It went to penalties. It was 4 all and went to sudden death. The player who took the long walk from the centre circle to the penalty spot to take the sudden death penalty was… you guessed it Awer Mabil… he scored… Peru missed… and Mabil had just scored the goal that takes Australia to Qatar. 

Afterwards he said, “It was the only way to say thank you to Australia on behalf of my family,”…

What an amazing way for a refugee to thank their adopted country. 

It is also a challenge to a country to wonder who it is that you might be welcoming in and what they might end up doing for the nation.

The Bible warns about being careful how we entertain strangers. It says that some have entertained angels unaware. 

There’s a story about an Abbot of a monastery who was having great divisions among his fractious brothers. He had heard about another monastery where relationships were very peaceable. He went for a visit. Sure enough it was almost perfectly harmonious. Everyone humbly serving one another.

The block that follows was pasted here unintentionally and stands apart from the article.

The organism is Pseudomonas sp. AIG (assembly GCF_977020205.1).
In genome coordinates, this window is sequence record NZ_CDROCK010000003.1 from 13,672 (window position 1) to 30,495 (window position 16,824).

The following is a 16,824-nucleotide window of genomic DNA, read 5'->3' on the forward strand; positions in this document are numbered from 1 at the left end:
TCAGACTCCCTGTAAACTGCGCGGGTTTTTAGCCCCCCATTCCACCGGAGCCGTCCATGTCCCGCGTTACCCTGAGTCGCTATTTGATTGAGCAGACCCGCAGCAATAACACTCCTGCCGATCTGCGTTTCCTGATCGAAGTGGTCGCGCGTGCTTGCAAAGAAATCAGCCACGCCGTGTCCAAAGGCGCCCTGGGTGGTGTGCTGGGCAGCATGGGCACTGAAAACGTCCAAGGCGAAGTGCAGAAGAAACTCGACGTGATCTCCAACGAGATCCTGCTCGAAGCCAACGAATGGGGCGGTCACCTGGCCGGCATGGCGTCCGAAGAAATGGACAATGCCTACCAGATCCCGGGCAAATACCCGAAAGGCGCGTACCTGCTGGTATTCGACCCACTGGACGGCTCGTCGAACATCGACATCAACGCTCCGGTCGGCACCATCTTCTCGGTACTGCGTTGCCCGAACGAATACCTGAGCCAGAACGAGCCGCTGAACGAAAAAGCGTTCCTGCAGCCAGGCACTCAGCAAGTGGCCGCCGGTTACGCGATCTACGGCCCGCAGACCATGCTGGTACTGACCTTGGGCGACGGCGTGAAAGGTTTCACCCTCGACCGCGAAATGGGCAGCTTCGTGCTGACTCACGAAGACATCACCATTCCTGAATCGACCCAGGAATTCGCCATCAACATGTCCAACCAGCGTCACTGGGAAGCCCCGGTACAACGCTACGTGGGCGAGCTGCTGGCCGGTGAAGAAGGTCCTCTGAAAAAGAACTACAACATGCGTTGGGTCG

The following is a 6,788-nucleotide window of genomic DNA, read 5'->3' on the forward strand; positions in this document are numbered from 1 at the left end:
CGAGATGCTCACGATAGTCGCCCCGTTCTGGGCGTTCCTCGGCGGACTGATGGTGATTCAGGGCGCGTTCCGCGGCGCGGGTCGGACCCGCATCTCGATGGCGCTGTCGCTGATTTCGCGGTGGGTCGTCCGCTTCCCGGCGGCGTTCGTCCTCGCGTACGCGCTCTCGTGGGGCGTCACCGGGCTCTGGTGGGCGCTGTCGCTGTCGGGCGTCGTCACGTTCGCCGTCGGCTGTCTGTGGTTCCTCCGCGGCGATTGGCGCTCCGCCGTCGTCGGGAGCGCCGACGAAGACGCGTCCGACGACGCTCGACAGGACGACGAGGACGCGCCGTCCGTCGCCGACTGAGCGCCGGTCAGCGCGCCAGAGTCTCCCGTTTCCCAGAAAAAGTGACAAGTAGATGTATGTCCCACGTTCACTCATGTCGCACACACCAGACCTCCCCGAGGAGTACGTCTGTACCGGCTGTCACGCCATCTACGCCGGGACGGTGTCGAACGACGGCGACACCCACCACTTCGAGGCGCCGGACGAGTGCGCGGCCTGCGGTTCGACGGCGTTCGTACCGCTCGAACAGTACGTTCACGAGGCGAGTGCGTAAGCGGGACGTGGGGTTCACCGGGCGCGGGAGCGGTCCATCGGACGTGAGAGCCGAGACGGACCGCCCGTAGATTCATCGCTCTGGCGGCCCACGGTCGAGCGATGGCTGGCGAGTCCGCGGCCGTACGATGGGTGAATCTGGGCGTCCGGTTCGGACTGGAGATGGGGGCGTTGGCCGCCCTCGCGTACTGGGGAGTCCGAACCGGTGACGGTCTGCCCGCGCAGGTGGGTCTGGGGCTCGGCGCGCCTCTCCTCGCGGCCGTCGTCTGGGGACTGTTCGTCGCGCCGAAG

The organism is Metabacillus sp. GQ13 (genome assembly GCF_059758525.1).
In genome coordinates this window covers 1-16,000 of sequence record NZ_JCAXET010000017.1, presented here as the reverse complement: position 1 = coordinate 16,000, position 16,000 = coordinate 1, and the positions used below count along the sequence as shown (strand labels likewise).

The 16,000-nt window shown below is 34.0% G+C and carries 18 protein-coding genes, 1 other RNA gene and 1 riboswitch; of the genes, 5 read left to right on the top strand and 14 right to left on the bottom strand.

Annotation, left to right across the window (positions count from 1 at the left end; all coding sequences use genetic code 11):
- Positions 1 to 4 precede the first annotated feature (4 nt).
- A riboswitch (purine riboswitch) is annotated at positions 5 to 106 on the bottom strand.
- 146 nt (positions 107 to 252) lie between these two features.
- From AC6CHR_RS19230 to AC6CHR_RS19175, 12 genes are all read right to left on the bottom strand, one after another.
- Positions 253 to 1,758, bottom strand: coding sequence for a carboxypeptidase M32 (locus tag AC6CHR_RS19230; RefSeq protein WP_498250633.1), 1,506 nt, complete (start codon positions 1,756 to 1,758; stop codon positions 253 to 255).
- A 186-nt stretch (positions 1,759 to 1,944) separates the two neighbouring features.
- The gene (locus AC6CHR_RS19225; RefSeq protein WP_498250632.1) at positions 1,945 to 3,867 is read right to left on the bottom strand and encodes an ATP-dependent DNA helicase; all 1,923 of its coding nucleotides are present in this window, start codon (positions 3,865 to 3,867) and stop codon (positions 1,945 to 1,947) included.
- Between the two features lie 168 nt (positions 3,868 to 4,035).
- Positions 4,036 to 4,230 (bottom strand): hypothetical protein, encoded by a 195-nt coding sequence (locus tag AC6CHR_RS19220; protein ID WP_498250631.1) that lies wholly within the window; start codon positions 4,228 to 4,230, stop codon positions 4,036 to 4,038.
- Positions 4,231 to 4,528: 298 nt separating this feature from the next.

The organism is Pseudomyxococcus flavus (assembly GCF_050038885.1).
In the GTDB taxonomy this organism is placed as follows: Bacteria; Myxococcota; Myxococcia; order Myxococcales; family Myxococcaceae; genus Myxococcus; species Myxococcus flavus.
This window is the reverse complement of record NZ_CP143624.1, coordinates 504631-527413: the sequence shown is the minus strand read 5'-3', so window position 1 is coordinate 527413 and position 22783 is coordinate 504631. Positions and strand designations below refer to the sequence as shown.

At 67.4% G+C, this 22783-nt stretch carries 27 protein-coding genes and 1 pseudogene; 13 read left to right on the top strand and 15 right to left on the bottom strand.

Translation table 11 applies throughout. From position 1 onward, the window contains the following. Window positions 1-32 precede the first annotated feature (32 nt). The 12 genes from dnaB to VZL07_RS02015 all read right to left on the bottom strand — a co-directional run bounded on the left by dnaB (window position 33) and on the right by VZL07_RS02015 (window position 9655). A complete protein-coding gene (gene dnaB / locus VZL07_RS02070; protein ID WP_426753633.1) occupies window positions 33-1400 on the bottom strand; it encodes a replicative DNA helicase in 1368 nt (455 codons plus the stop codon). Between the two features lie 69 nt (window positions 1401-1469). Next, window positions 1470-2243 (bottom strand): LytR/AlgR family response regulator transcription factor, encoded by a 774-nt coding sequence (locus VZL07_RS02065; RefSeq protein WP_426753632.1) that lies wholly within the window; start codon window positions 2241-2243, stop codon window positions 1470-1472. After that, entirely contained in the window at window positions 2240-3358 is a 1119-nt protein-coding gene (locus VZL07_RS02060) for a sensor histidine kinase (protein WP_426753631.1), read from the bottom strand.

So he asked the Abbot how this was. “Well,” said the Abbot “I have told them all that one of them is Jesus but no one knows which one of them he is so they all treat each other as if the other is Jesus. 

It’s no stretch. Jesus told his disciples that when they were looking after the sick, the hungry, the homeless and the stranger they were looking after him. 

Imagine if as a nation we treated every refugee like they were Jesus who was actually for a refugee for a while.

Who knows England might end up winning penalty shoot outs.